Out Parade will celebrate Charlotte's LGBT community with original art, music, costumes, and dance, and will emphasize the pride and joy that characterizes a life lived out.
As part of these festivities, Out Parade invites you to re-design the classic rainbow flag. Images of all submitted entries will be displayed in an online art gallery, and selected entries will be exhibited along the parade route.
RULES FOR ENTRY
-Flags must measure 2ft. long x 3ft. wide or 3ft. long x 5ft. wide
-Flags can be created in any medium, as long as they are lightweight and durable enough to be carried by two people along the entire parade route.
-Flags can revise the original rainbow pattern, or can incorporate other symbols used to identify LGBT individuals and communities.
-High-resolution images of entries must be submitted via e-mail to email@example.com by October 1, 2009 at 11:59PM.
-Flags selected for exhibition during the parade will be announced on October 4, 2009.
For more information, please contact Stephanie at firstname.lastname@example.org
What does the rainbow flag stand for?
The original rainbow flag was designed by Gilbert Baker and debuted at San Francisco's Gay Freedom Day Parade on June 25, 1978. Baker believes “a true flag is torn from the soul of the people,” and his first flag featured eight horizontal stripes that represented the “soul” of the gay community (Baker 2008):
When the assassination of Harvey Milk in November 1978 increased demand for the flag, the hot pink stripe was dropped because the fabric became unavailable. In 1979, the turquoise stripe was dropped to create a flag with an even number of stripes, creating the six-stripe version most popular today.
The flag's creator – the Betsy Ross of the Gay Liberation Movement – emphasizes the important symbolism contained in the flag: “It was about breaking free of an existence limited by fear and conformity, the right to express sexuality without shame or retaliation from those who legislate 'morality' (Baker 2008).” The flag quickly became a way for members of the gay community to identify themselves to each other, and was displayed as a form of activism: “The rainbow flag is an art action. When people fly the rainbow flag, put it on a bumper sticker, or t-shirt, or use any of its endless variations, they are saying something. Right out front they’re saying this is who I am.”
Is the rainbow flag still relevant?
In a word, yes. The rainbow flag operates today as the defining symbol of LGBT individuals and culture around the world. While tremendous progress has been made toward equality, the original concept of the flag still rings true: LGBT people in our community and around the world are still mired in a struggle for legal equality, and still live in cultures that attempt to stigmatize their love and sexuality. According to Baker, the rainbow flag remains relevant, more than 30 years after its debut, “because it represents us all in our diversity and beauty. It endures because it connects us to nature and transcends words to lift hearts, enlighten minds and inspire courage everywhere (Baker 2008).”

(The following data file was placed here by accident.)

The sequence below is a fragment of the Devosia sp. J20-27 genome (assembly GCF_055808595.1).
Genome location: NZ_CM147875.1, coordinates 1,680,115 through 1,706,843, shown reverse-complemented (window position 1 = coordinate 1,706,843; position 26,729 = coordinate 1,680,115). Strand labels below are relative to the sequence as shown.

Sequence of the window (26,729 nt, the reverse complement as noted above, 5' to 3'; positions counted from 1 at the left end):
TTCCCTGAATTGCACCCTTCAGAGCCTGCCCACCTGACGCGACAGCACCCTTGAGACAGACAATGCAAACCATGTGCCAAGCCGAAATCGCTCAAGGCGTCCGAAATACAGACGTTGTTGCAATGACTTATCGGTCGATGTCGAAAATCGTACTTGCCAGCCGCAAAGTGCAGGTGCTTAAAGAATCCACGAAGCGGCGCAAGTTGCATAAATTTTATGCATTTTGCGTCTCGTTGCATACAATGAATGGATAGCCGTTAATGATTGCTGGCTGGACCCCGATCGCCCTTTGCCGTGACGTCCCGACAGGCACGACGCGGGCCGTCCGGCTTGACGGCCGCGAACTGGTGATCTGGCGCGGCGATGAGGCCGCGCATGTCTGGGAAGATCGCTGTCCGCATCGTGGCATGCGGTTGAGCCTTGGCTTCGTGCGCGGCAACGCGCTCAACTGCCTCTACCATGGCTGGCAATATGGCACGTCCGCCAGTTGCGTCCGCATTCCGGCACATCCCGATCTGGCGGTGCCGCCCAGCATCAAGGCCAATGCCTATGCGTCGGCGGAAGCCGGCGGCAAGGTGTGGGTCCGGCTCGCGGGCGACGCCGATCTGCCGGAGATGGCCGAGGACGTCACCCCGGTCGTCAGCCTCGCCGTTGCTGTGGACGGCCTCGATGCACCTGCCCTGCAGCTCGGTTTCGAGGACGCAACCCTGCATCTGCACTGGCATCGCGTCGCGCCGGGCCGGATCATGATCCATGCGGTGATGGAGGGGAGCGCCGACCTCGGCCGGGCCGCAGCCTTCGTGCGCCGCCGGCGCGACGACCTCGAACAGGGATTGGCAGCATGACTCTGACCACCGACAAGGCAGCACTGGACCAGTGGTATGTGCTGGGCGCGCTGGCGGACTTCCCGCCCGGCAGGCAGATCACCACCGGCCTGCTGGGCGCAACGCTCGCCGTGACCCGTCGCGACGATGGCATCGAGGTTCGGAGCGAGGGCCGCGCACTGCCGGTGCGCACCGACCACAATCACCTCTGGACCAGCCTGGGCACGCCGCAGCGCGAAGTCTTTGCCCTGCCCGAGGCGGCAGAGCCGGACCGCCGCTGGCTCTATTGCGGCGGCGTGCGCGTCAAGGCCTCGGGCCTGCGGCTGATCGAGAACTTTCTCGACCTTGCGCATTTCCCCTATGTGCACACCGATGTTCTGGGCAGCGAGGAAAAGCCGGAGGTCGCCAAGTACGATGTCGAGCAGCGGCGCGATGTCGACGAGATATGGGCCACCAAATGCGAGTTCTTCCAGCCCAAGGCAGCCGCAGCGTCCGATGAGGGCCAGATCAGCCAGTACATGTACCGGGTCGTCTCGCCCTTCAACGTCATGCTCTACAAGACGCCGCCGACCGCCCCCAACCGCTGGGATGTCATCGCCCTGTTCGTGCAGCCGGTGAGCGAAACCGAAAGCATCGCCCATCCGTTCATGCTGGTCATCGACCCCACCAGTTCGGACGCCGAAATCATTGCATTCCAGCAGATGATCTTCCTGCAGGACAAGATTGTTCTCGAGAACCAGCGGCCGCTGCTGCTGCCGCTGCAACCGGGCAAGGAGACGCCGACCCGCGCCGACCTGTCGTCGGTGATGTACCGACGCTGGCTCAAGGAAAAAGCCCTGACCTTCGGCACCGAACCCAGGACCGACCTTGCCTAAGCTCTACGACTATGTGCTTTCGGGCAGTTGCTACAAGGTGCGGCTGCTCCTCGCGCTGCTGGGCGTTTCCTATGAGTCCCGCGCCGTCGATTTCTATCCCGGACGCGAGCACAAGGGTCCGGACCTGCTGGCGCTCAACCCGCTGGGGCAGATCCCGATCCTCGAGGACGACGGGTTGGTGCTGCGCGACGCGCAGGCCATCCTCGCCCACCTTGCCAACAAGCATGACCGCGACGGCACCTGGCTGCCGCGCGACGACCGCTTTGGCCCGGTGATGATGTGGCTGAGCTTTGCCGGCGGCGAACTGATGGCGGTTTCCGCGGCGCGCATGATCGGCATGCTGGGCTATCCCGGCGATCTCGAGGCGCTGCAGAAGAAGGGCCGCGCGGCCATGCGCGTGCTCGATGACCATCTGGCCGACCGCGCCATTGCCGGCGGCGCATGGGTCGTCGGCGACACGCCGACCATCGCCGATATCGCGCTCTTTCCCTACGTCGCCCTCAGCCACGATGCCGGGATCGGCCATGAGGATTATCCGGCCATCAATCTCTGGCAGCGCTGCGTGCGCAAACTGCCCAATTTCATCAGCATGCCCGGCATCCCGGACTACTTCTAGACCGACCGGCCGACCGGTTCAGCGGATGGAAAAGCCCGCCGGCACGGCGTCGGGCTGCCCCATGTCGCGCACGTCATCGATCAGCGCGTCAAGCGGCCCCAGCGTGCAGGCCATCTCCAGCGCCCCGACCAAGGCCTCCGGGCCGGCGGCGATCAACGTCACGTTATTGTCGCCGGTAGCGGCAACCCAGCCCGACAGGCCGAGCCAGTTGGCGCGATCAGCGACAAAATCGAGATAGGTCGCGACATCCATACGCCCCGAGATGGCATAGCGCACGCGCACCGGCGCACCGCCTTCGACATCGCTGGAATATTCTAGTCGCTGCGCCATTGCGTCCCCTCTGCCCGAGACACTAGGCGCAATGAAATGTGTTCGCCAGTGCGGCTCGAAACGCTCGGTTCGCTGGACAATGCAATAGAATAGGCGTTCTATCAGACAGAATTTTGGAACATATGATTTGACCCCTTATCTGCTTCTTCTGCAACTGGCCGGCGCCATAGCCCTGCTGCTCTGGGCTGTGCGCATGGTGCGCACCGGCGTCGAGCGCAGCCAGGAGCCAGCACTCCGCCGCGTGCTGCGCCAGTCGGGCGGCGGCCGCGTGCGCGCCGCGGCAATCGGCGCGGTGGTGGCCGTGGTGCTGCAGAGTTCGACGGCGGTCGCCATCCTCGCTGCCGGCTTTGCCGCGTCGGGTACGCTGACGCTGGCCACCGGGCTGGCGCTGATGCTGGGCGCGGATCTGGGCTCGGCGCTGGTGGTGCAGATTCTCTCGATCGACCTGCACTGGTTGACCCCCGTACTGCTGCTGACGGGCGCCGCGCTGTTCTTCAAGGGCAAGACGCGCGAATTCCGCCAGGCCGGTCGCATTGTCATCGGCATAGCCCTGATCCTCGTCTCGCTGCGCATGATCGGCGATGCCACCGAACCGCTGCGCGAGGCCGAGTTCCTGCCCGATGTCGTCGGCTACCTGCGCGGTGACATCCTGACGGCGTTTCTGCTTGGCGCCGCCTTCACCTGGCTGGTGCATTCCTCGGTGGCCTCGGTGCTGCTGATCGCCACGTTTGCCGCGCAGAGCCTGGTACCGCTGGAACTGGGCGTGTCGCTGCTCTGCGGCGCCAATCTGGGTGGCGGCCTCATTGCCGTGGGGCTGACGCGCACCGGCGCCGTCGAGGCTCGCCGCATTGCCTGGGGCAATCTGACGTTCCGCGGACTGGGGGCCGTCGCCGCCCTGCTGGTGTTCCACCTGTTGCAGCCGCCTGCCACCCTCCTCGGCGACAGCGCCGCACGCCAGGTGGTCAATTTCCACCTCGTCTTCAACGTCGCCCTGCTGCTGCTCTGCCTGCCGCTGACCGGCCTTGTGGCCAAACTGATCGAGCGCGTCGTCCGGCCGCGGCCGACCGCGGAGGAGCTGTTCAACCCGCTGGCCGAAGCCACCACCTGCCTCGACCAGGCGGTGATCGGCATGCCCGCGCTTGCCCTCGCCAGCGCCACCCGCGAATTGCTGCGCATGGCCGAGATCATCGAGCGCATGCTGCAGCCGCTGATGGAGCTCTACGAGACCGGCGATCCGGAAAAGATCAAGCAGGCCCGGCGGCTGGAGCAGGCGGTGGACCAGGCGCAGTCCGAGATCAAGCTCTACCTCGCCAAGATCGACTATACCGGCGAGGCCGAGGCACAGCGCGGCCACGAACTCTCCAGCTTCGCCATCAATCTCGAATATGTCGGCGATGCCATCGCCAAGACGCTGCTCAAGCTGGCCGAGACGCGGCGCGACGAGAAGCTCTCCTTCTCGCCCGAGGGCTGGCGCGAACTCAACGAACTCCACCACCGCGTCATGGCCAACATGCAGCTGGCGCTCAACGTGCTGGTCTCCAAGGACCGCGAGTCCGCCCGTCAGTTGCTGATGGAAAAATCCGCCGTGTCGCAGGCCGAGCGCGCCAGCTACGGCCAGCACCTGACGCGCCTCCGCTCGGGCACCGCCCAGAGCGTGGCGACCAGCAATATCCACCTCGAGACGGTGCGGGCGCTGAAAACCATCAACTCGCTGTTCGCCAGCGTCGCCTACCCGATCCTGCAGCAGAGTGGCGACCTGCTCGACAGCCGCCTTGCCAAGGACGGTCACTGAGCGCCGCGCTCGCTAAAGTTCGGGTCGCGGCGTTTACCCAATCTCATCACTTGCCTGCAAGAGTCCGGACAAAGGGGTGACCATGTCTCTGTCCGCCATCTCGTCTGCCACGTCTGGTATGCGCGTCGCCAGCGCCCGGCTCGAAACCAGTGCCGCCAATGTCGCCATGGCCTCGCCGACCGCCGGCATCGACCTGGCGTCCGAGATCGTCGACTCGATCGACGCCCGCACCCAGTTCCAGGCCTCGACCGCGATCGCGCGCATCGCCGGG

Why re-design the rainbow flag? ...OR... If it ain't broke, why fix it?
Re-designing the rainbow flag is not a new idea. Even Baker, the original flag's designer, believes “the rainbow flag is unfinished” - just as the work of the equality movement it represents is unfinished. Stripes were subtracted from the original flag in the 1970s, but some versions of the flag added a stripe in the 1980s. This stripe, a black band across the bottom of the flag, was appended as the gay community experienced the early years of the AIDS epidemic. The stripe was added in in remembrance and mourning, to be removed when “Victory over AIDS” had been achieved. The rainbow flag appears today in many variations, and Baker himself has designed national and state flags that incorporate rainbow stripes.
Earlier this year, Studio 360, a radio show hosted on WNYC, held a contest to re-design the rainbow flag. Entries from this contest can be viewed online, as can some concept flags created by design firm WorldVision.
What other flags represent the LGBT community?
The Bisexual Pride Flag was created by Michael Page 1998, to increase the visibility of bisexuals in both homosexual and heterosexual culture. The flag contains three stripes: magenta represents attraction to the same sex, lavender represents attraction to both sexes, and royal blue represents attraction to the opposite sex. In describing the symbolism of the flag, Page states that “the purple pixels of color blend unnoticeably into both the pink and blue, just as in the 'real world' where most bi people blend unnoticeably into both the gay/lesbian and straight communities (Page 2009).“
The Transgender Pride Flag was designed by Monica Helms in 2000, The flag features pink stripes to represent the color often attributed to girls and femininity, light blue stripes to represent to the color often attributed to boys and masculinity, and white for individuals who identify as having a neutral or undefined gender. Helms states that “the pattern is such that no matter which way you fly it, it is always correct, signifying us finding correctness in our lives (Helms 2008).“